Djpekingman wrote: Mitaman wrote: Djpekingman wrote:
Where the hell do you get cheap commodity prices and raw materials? Exactly how many raw materials does the UK produce? Everything it uses in what's left of its manufacturing is imported. That means with a weak pound you pay more for them. And food. And that compounds inflation. Which means higher wages. Which means higher prices at the factory gate. Come on get real.
I perhaps did not explain myself very well. UK does not produce, it imports. Manufacturing has benefited from this over the last 5 years as core prices have plumetted. Had commodity prices remained broadly the same as they were, UK manufacturing would now be getting mullered, as things stand, they should be able to cope with a falling Sterling (it will erode current margin, but not put them out of business). Take your pick of these price charts, this one is copper..
The low price of commodities is only a temporary blip while the chinese economy picks up again. As soon as it does and they start buying up everything in world again, UK manufacturing will be stuffed with a £ that is going to be around 30% less than is was two weeks ago....
Ordinarily I would agree with you, but we are by no means in ordinary markets, or anything close. Europe and Japan in a negative interest rate death spiral, global interest rates are pulling themselves down due to low growth. No inflation, I honestly cannot see where the growth is going to come from in these times. If no growth, commodity prices are not going to rapidly appreciate any time soon, although I do think they have been oversold at these prices, but not greatly.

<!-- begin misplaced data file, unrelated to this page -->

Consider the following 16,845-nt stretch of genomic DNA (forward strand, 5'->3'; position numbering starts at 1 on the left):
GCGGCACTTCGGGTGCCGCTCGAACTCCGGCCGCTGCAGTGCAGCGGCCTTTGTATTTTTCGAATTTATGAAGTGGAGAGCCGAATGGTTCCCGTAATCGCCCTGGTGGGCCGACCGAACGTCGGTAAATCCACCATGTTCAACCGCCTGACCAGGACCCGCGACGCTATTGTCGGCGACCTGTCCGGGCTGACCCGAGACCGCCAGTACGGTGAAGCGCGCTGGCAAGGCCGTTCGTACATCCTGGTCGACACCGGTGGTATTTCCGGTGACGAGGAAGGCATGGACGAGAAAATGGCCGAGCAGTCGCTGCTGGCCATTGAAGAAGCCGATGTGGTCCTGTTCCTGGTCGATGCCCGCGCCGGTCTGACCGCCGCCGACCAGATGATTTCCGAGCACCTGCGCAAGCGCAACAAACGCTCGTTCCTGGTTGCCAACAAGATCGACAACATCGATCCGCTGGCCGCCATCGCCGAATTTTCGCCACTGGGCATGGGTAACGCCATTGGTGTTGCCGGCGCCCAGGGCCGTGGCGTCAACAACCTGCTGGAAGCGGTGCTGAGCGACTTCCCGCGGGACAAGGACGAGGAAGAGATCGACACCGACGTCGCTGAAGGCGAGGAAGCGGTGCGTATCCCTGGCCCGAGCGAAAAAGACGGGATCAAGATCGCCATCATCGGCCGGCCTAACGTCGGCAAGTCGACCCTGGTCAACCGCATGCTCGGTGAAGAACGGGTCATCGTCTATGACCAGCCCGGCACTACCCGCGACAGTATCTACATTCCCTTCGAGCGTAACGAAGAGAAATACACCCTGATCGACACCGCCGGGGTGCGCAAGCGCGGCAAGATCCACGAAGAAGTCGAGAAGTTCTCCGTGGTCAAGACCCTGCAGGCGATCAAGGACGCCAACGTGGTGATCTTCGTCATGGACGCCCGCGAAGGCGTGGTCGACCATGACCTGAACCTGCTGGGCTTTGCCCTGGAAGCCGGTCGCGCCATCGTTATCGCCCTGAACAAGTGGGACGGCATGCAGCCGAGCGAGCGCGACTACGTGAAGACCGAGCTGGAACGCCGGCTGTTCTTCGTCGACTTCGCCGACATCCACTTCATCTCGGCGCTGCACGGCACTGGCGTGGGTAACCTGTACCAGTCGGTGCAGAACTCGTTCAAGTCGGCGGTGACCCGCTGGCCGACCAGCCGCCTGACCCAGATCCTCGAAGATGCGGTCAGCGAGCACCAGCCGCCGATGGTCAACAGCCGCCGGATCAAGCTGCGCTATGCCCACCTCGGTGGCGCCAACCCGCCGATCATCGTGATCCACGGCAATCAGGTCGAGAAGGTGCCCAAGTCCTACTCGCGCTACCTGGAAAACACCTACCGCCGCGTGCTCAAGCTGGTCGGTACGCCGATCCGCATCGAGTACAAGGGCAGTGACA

Japan has been in the funk for nearly 30 years after their own asset bubble, I can easily see the same happening on a global basis, bear in mind we have been in this now for nearly 9 years (top of the market was Sept/Oct 2007). Easily, this could go on for another 10 years.
So my original point is essentially this, Europe’s companies need British buyers far more than we need them and so this notion of new trade agreements (following a Brexit) taking 10 years to formulate is highly unlikely. The UK goods deficit is over GBP10 billion with Europe (not to be confused with trade deficit).
Those Italian shoe companies, French wine producers and German car companies sure as shit won’t be waiting 10 years of stunted UK sales to get agrreements in place.
And IF Cameron is right, and these do take 10 years to sort out, then UK manufacturing will be given its biggest ever open goal, but that assumes Sterling is very weak (highly likely) and commodity prices remain low (the big unknown). These two things need to happen for this to be correct.
Only my opinion of course.
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